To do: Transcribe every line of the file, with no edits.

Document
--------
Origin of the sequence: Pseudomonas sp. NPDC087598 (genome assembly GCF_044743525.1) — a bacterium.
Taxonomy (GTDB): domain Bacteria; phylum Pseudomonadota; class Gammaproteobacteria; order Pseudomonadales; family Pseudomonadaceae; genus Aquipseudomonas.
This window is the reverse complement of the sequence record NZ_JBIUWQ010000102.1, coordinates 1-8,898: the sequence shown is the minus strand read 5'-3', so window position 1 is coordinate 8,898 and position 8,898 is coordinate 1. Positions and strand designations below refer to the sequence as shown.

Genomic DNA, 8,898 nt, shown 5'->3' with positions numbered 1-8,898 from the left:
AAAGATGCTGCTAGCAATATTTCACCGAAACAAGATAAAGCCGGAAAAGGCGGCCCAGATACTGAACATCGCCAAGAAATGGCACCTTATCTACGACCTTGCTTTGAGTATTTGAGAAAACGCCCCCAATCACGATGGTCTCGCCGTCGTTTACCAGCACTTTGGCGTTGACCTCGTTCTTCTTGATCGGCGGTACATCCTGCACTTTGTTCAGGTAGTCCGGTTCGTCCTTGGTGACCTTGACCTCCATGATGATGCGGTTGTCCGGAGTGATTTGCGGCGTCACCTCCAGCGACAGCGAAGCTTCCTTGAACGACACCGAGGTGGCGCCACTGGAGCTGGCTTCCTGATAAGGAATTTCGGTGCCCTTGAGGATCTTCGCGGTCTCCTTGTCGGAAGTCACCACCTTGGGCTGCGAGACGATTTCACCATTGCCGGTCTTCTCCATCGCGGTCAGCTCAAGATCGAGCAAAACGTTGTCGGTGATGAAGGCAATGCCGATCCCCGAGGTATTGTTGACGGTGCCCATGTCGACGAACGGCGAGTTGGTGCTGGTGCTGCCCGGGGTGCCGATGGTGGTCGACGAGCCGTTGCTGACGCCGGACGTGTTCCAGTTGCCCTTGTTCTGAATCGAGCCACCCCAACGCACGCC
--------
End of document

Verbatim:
Origin of the sequence: Pseudomonas sp. NPDC087598 (genome assembly GCF_044743525.1) — a bacterium.
Taxonomy (GTDB): domain Bacteria; phylum Pseudomonadota; class Gammaproteobacteria; order Pseudomonadales; family Pseudomonadaceae; genus Aquipseudomonas.
This window is the reverse complement of the sequence record NZ_JBIUWQ010000102.1, coordinates 1-8,898: the sequence shown is the minus strand read 5'-3', so window position 1 is coordinate 8,898 and position 8,898 is coordinate 1. Positions and strand designations below refer to the sequence as shown.

Genomic DNA, 8,898 nt, shown 5'->3' with positions numbered 1-8,898 from the left:
AAAGATGCTGCTAGCAATATTTCACCGAAACAAGATAAAGCCGGAAAAGGCGGCCCAGATACTGAACATCGCCAAGAAATGGCACCTTATCTACGACCTTGCTTTGAGTATTTGAGAAAACGCCCCCAATCACGATGGTCTCGCCGTCGTTTACCAGCACTTTGGCGTTGACCTCGTTCTTCTTGATCGGCGGTACATCCTGCACTTTGTTCAGGTAGTCCGGTTCGTCCTTGGTGACCTTGACCTCCATGATGATGCGGTTGTCCGGAGTGATTTGCGGCGTCACCTCCAGCGACAGCGAAGCTTCCTTGAACGACACCGAGGTGGCGCCACTGGAGCTGGCTTCCTGATAAGGAATTTCGGTGCCCTTGAGGATCTTCGCGGTCTCCTTGTCGGAAGTCACCACCTTGGGCTGCGAGACGATTTCACCATTGCCGGTCTTCTCCATCGCGGTCAGCTCAAGATCGAGCAAAACGTTGTCGGTGATGAAGGCAATGCCGATCCCCGAGGTATTGTTGACGGTGCCCATGTCGACGAACGGCGAGTTGGTGCTGGTGCTGCCCGGGGTGCCGATGGTGGTCGACGAGCCGTTGCTGACGCCGGACGTGTTCCAGTTGCCCTTGTTCTGAATCGAGCCACCCCAACGCACGCC